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DPP accuses court of bias in Nyakundi case

Monday May 20 2019

Lawyer Assa Nyakundi

Lawyer Assa Nyakundi at Makadara Law Courts in Nairobi on April 25, 2019. He is accused of killing his son. PHOTO | DENNIS ONSONGO | NATION MEDIA GROUP 

ERIC WAINAINA
By ERIC WAINAINA
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The Director of Public Prosecutions now says the court may have been compromised to influence the outcome of a case in which city lawyer Assa Nyakundi is charged with killing his son.

The claims came up on Friday when assistant DPP Catherine Mwaniki made an application asking to have Kiambu Principal Magistrate Teresia Nyangena to withdraw from the case.

INTERDICTED

Ms Mwaniki said there was information indicating that contact had been made with the court with a view to defeating justice, adding that Ms Nyangena’s conduct showed bias.

Mr Joseph Bogonko, 29, died in mysterious circumstances on March 17.

His father was arraigned for manslaughter but Directorate of Criminal Investigations head George Kinoti believes the charge is a result of a bungled investigation.

The file at Kiambu court does not include scene of crime photos, a scene of crime analysis report or a ballistics report.

Mr Kinoti says the pictures and the reports were intentionally left out of the investigations.

The DCI chief has disowned the manslaughter charge against Mr Nyakundi, interdicted investigating officers and ordered a public inquiry into “a major cover-up”.

The DPP wants the manslaughter charges withdrawn, adding that fresh evidence shows the offence was more serious.

Ms Mwaniki said the lawyer could be charged with murder.

She added that when the DPP entered a nolle prosequi on May 10 as her officer was not willing to pursue the manslaughter charge, the magistrate accorded the defence time to canvass the issues and file responses.

SUBMISSIONS

When the DPP was served with the responses on Friday, minutes before the hearing began, the request for time to reply to the issues raised was rejected, she said.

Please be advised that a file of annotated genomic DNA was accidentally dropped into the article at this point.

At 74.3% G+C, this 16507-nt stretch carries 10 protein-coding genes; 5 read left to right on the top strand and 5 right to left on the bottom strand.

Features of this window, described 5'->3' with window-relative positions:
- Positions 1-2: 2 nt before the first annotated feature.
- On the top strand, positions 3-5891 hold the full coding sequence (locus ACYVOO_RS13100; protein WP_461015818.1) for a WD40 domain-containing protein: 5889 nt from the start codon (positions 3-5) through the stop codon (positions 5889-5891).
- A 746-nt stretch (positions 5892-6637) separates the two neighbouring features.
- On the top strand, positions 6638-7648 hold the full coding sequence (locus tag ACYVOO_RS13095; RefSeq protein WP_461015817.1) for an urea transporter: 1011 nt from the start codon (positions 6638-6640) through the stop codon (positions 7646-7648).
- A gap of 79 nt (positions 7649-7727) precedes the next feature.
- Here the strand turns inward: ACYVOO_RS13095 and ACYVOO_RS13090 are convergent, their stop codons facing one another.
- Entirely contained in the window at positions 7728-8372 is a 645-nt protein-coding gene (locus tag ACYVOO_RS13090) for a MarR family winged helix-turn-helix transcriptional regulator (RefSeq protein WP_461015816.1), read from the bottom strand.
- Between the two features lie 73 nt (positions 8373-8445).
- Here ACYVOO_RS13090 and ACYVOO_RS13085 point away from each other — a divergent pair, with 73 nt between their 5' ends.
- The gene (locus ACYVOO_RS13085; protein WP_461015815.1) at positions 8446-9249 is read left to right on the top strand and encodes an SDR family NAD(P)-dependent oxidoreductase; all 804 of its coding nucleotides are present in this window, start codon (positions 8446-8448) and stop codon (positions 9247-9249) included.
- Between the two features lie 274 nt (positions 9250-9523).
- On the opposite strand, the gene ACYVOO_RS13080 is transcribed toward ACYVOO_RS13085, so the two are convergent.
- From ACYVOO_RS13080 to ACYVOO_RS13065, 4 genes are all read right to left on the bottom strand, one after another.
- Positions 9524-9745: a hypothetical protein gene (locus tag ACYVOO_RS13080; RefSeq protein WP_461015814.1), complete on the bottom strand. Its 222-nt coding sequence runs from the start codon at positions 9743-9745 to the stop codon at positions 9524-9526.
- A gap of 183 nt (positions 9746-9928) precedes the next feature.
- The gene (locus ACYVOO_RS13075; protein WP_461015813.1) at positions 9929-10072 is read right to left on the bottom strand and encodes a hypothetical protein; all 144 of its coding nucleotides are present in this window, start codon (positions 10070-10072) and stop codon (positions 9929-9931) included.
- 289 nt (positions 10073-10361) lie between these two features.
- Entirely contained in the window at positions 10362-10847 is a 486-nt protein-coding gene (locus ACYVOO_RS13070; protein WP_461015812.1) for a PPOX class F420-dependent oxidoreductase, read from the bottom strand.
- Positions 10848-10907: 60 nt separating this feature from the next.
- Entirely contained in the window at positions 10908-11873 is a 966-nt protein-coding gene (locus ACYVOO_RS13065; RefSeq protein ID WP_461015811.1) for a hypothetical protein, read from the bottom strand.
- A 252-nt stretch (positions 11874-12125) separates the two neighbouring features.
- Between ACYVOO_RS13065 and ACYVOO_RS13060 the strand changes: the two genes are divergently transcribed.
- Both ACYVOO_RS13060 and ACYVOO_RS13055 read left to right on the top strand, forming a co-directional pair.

The prosecution was instead given her 30 minutes to prepare, “demonstrating bias on the part of the magistrate”.

“I have perused the court file and noted that the magistrate did not record our response to the objection. If the prosecution is aggrieved, it could go to the High Court,” Ms Mwaniki said.

“Noting the intelligence information indicating that there was contact to influence the court … we ask this court the rescue itself in the interest of justice. Justice must be seen to be done. The court must be impartial.”

Ms Mwaniki also accused the magistrate of failing to record the prosecution’s submissions.

She said before the court placed the file aside for the 30 minutes to give her time to prepare, it did not record her submissions on the request for more time.

“It was only recorded when court resumed from the break,” Ms Mwaniki said.

However, Mr Nyakundi through his lawyer John Khaminwa, dismissed the claims, saying the prosecution was intimidating the court.

Dr Khaminwa said if Ms Mwaniki had genuine concerns, she should have aired them in the chambers and not in an open court.

RECANTED

“Put your foot down and reject this application for recusal … These grave allegations … are meant to intimidate the court. Do not abandon the proceeding. If she wants to walk out of the case, let her do so,” Dr Khaminwa said.

Mr Danstan Omari, who is representing Mr Nyakundi’s wife Lydia Nyakundi and their four children, described the prosecution’s claims as hot air, adding that Ms Mwaniki “is shopping for a friendly court”.

Dr Khaminwa and Mr Omari reiterated their application for a review on orders barring the lawyer from accessing his Muthaiga home or contacting his family.

Ms Nyakundi and her son Noah Nyakuru were listed as prosecution witnesses. However, it emerged that she may have recanted the statement implicating him in the killing and now wants him back home.

Through her lawyers, Ms Nyakundi said she had accepted the situation and wants to reunite with her husband.